The federal reserve is trying to lower inflation while keeping us out of a recession. What do interest rate cuts mean for you?
Banking fears are real and on everyone’s mind. Will your bank be next on the list? How do we prevent more banks from failing?
In 2022, the Federal Reserve told us they would start to increase rates to help put a lid on inflation. This year, they have kept their word and once again raised the Fed Funds rate earlier this week. This has caused some asset prices to quickly adjust (both good and bad). Its also presented opportunities to earn more yield and higher returns across various types of investments.
While higher rates continue to impact many asset prices, perhaps by accident, it has also changed the environment for many banks and how they will continue to lend to consumers, small businesses, and corporations. However, due to this rapid tightening, we’ve also seen the immediate impact on numerous banks including the recent collapse of several of the largest regional banks. Will your bank be next on the list? The image below shows that banks have been steadily closing over the past 3 decades, and it doesn’t appear to be slowing down anytime soon.
Source: Schwab; FDIC; statista
While many expect banks to stabilize in the near-term, these issues are occurring in the backdrop of the traditional banking sector that continues to be shaken by turbulence. As the failures/rescues of major regional and global banks ripple through the industry, banks are likely to become more risk averse and reduce lending not just to small businesses and consumers, but also middle market and larger corporations. In addition, the public failures of some banks may drive consumers away from traditional banks and towards alternative financial options, potentially creating opportunities for alternative lending platforms and higher yielding investment opportunities.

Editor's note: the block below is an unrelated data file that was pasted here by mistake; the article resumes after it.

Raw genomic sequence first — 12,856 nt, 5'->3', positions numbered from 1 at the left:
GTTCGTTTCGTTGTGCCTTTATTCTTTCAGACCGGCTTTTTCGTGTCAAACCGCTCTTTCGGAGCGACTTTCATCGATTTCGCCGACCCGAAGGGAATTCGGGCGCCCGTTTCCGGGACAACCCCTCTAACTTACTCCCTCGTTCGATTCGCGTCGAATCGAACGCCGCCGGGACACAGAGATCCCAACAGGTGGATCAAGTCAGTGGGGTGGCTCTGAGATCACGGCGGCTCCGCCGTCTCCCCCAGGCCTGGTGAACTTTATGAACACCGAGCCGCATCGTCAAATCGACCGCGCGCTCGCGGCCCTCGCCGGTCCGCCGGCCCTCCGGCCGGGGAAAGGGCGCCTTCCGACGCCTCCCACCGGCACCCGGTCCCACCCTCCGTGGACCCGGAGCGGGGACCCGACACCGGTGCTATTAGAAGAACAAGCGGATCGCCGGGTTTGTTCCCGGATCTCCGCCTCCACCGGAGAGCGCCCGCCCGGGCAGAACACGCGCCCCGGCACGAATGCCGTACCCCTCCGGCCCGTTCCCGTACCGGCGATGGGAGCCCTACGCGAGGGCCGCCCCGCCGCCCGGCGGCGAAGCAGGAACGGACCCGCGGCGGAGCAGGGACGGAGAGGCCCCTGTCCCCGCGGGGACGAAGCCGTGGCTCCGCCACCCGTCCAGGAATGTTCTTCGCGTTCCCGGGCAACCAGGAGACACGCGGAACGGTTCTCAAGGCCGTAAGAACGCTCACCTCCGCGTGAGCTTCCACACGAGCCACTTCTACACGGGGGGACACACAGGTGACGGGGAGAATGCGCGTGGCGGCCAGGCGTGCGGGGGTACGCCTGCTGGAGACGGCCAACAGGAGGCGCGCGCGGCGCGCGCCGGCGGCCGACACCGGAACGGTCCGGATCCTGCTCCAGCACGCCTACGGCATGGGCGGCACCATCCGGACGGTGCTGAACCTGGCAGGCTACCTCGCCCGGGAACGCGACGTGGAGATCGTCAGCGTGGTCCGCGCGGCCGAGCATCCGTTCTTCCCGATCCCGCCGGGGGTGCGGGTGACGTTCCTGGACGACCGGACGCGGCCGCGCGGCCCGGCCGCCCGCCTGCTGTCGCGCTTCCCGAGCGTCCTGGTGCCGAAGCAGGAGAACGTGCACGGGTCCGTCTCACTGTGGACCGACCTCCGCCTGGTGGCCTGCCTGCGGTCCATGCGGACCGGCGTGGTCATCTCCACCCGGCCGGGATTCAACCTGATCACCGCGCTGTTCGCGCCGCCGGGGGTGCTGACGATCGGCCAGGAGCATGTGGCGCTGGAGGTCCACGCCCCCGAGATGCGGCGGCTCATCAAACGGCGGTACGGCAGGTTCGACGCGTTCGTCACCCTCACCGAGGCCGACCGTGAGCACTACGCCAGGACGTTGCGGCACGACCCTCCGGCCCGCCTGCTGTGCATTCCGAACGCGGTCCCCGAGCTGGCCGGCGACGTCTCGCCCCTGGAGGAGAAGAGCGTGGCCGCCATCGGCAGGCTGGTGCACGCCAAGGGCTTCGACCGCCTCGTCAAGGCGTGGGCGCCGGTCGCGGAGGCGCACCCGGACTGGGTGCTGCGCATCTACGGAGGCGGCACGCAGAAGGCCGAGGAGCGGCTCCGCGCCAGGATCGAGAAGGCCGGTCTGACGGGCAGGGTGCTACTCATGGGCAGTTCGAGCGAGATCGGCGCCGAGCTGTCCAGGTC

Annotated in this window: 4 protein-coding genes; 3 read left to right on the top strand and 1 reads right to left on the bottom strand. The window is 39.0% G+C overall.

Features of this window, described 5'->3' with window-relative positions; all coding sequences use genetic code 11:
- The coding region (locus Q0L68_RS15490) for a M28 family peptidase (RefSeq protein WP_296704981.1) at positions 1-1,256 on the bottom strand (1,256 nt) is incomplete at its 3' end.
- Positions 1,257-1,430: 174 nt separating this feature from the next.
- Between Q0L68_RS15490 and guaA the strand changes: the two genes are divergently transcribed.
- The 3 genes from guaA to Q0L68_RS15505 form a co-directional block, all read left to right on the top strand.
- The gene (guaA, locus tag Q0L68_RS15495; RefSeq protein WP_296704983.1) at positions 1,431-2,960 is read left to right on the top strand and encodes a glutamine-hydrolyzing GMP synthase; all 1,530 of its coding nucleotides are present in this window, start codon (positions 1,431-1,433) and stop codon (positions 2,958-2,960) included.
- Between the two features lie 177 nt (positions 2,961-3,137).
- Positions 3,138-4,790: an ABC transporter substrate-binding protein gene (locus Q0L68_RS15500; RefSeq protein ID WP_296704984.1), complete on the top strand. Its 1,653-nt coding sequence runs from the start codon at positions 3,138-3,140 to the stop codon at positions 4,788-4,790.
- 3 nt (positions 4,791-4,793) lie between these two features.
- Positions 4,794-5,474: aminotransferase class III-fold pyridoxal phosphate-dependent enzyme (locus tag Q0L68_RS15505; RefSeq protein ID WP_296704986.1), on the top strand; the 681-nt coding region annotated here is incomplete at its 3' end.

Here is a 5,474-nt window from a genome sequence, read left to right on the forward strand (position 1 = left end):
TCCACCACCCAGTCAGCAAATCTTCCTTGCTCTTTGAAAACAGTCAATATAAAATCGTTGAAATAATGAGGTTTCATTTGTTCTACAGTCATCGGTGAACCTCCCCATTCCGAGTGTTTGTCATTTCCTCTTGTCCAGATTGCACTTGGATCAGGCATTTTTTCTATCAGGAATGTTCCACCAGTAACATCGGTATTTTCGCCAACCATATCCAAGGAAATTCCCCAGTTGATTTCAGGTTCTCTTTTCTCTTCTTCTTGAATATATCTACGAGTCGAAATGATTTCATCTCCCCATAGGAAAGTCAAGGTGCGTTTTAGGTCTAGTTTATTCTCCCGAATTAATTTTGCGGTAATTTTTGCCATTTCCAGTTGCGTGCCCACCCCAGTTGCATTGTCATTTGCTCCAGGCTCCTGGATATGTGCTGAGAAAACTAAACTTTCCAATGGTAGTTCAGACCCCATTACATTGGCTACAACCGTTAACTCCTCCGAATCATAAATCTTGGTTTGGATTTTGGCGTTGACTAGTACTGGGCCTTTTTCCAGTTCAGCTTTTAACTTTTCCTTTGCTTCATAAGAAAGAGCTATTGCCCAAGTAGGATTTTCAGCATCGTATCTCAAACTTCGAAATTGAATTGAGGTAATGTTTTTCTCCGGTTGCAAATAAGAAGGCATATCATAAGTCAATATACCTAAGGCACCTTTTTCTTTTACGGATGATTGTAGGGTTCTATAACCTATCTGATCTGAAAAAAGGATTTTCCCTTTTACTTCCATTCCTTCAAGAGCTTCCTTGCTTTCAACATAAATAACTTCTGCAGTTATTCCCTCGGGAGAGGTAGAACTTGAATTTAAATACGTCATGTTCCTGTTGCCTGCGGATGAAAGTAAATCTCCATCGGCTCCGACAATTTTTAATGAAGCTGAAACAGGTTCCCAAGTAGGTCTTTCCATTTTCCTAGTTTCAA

The banking instability has also rapidly reset market expectations for the future Fed funds rate path, from a ~50 basis point hike by the end of 2023 to a ~50 basis point cut (image below). The latest market expectations may be too optimistic, relative to the Fed’s median expectation of 5.1%. The Federal Reserve has maintained the continued need to squeeze inflation, but the divergent view on rates by the Fed and markets can result in heightened bond market volatility if the market returns out to be wrong. The labor market also remains robust (unemployment near historic lows), supporting consumer lending as a refuge from market instability. However, we are seeing the effects of interest rate tightening in the data.
Source: Bloomberg, as of 3/31/2023. Stone Ridge Asset Management. Market-implied is based on federal funds futures market. Fed median is based on the Federal Reserve’s dot plot.
Should you worry?
With this new outlook that the Fed will not continue to raise rates, there is hope for banks. The speed at which these rate hikes have continued has been too fast for banks to react and position themselves appropriately. Now they have a little room and time to breath, learn from the failures and plan for the long term. Still concerned your bank will be next on the list? Be sure not to have more than $250,000 deposited at a single bank ($500,000 if your a couple). Our federal banking system is strong and cash up to these amounts is FDIC insured. Want to do more with your cash? Investing is a great alternative! Save what you need and put the rest to work for you.
Sources: Schwab; FDIC; statista
Bloomberg, as of 3/31/2023. Stone Ridge Asset Management. Market-implied is based on federal funds futures market. Fed median is based on the Federal Reserve’s dot plot.
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